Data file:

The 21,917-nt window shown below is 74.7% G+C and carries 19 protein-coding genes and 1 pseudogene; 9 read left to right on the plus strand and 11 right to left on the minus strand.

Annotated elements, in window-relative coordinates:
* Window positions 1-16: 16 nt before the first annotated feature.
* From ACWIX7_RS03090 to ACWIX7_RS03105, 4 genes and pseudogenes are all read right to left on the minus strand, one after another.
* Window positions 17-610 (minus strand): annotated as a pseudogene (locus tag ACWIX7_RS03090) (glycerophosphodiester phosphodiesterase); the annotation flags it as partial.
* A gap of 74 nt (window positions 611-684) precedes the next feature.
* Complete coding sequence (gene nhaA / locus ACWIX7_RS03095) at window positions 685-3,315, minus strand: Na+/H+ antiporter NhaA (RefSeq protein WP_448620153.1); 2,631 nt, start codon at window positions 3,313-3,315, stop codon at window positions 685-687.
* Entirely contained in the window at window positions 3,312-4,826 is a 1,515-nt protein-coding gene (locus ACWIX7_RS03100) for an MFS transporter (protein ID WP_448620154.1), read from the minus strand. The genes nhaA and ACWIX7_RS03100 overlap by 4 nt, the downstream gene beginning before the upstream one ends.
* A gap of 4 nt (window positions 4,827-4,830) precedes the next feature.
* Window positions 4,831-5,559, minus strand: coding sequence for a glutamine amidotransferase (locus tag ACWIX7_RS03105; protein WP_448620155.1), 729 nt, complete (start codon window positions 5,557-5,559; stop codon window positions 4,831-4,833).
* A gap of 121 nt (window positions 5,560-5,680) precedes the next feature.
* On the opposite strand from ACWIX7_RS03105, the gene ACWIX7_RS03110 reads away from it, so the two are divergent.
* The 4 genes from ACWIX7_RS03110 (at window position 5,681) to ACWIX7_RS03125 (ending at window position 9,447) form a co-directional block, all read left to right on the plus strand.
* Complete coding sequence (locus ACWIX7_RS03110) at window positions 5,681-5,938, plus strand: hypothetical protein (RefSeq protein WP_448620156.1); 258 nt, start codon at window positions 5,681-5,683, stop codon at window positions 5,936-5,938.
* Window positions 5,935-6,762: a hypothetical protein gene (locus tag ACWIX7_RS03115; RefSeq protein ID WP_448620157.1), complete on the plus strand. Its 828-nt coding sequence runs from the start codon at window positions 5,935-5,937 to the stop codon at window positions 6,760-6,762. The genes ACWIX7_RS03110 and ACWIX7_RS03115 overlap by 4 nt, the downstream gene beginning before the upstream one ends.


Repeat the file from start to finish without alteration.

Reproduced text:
The 21,917-nt window shown below is 74.7% G+C and carries 19 protein-coding genes and 1 pseudogene; 9 read left to right on the plus strand and 11 right to left on the minus strand.

Annotated elements, in window-relative coordinates:
* Window positions 1-16: 16 nt before the first annotated feature.
* From ACWIX7_RS03090 to ACWIX7_RS03105, 4 genes and pseudogenes are all read right to left on the minus strand, one after another.
* Window positions 17-610 (minus strand): annotated as a pseudogene (locus tag ACWIX7_RS03090) (glycerophosphodiester phosphodiesterase); the annotation flags it as partial.
* A gap of 74 nt (window positions 611-684) precedes the next feature.
* Complete coding sequence (gene nhaA / locus ACWIX7_RS03095) at window positions 685-3,315, minus strand: Na+/H+ antiporter NhaA (RefSeq protein WP_448620153.1); 2,631 nt, start codon at window positions 3,313-3,315, stop codon at window positions 685-687.
* Entirely contained in the window at window positions 3,312-4,826 is a 1,515-nt protein-coding gene (locus ACWIX7_RS03100) for an MFS transporter (protein ID WP_448620154.1), read from the minus strand. The genes nhaA and ACWIX7_RS03100 overlap by 4 nt, the downstream gene beginning before the upstream one ends.
* A gap of 4 nt (window positions 4,827-4,830) precedes the next feature.
* Window positions 4,831-5,559, minus strand: coding sequence for a glutamine amidotransferase (locus tag ACWIX7_RS03105; protein WP_448620155.1), 729 nt, complete (start codon window positions 5,557-5,559; stop codon window positions 4,831-4,833).
* A gap of 121 nt (window positions 5,560-5,680) precedes the next feature.
* On the opposite strand from ACWIX7_RS03105, the gene ACWIX7_RS03110 reads away from it, so the two are divergent.
* The 4 genes from ACWIX7_RS03110 (at window position 5,681) to ACWIX7_RS03125 (ending at window position 9,447) form a co-directional block, all read left to right on the plus strand.
* Complete coding sequence (locus ACWIX7_RS03110) at window positions 5,681-5,938, plus strand: hypothetical protein (RefSeq protein WP_448620156.1); 258 nt, start codon at window positions 5,681-5,683, stop codon at window positions 5,936-5,938.
* Window positions 5,935-6,762: a hypothetical protein gene (locus tag ACWIX7_RS03115; RefSeq protein ID WP_448620157.1), complete on the plus strand. Its 828-nt coding sequence runs from the start codon at window positions 5,935-5,937 to the stop codon at window positions 6,760-6,762. The genes ACWIX7_RS03110 and ACWIX7_RS03115 overlap by 4 nt, the downstream gene beginning before the upstream one ends.